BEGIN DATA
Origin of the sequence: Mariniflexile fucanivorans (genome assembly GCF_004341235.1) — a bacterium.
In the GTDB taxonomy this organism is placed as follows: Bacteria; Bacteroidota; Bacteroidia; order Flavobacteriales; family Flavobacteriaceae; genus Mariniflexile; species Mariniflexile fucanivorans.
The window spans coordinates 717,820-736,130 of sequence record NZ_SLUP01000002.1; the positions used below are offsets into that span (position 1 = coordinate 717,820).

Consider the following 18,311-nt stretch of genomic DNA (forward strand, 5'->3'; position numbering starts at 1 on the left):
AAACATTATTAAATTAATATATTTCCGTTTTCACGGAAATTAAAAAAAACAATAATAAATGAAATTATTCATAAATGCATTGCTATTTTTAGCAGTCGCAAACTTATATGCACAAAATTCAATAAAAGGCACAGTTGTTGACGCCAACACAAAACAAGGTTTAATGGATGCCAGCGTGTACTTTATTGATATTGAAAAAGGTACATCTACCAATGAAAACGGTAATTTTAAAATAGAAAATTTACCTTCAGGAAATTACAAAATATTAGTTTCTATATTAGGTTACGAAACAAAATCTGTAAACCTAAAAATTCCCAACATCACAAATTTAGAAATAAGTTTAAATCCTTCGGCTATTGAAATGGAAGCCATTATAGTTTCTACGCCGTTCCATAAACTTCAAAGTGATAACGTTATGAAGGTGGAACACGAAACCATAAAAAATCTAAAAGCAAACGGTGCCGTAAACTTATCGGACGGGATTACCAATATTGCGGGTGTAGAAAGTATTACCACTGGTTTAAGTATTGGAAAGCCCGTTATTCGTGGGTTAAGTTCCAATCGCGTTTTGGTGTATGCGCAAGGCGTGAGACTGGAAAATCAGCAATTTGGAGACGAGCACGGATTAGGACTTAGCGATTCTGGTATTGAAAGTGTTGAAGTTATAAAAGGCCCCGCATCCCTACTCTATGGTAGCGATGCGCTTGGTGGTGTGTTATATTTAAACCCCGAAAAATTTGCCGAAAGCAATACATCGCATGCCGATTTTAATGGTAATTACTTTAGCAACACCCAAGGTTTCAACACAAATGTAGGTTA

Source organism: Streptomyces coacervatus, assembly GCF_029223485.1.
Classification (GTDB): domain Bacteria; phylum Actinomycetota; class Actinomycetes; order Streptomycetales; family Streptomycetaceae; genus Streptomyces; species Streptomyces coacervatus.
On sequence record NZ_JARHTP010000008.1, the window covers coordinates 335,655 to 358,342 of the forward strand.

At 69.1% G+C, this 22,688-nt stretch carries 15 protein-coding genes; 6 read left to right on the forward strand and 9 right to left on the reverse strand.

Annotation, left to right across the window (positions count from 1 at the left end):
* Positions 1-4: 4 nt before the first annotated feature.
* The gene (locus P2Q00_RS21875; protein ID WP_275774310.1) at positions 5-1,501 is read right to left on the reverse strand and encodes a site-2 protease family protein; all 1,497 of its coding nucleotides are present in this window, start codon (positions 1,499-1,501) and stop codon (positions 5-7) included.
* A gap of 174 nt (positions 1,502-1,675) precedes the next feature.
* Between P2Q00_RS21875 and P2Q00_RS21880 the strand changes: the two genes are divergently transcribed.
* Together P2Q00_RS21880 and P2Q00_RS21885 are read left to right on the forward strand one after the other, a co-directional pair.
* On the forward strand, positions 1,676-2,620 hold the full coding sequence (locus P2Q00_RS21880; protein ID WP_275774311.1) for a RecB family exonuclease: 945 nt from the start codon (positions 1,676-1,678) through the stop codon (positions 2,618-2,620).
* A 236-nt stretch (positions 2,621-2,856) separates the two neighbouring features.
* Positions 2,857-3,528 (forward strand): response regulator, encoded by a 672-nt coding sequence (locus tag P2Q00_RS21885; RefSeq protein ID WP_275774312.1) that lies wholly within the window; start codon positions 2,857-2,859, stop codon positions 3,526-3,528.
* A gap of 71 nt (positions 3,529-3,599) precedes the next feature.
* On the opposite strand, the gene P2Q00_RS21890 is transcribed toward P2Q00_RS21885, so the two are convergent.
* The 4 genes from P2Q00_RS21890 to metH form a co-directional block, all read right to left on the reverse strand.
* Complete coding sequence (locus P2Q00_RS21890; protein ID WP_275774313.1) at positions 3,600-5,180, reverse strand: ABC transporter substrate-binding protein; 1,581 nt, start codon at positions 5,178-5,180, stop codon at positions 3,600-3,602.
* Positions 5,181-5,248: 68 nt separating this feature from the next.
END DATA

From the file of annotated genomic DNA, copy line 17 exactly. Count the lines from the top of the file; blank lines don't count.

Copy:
* A 236-nt stretch (positions 2,621-2,856) separates the two neighbouring features.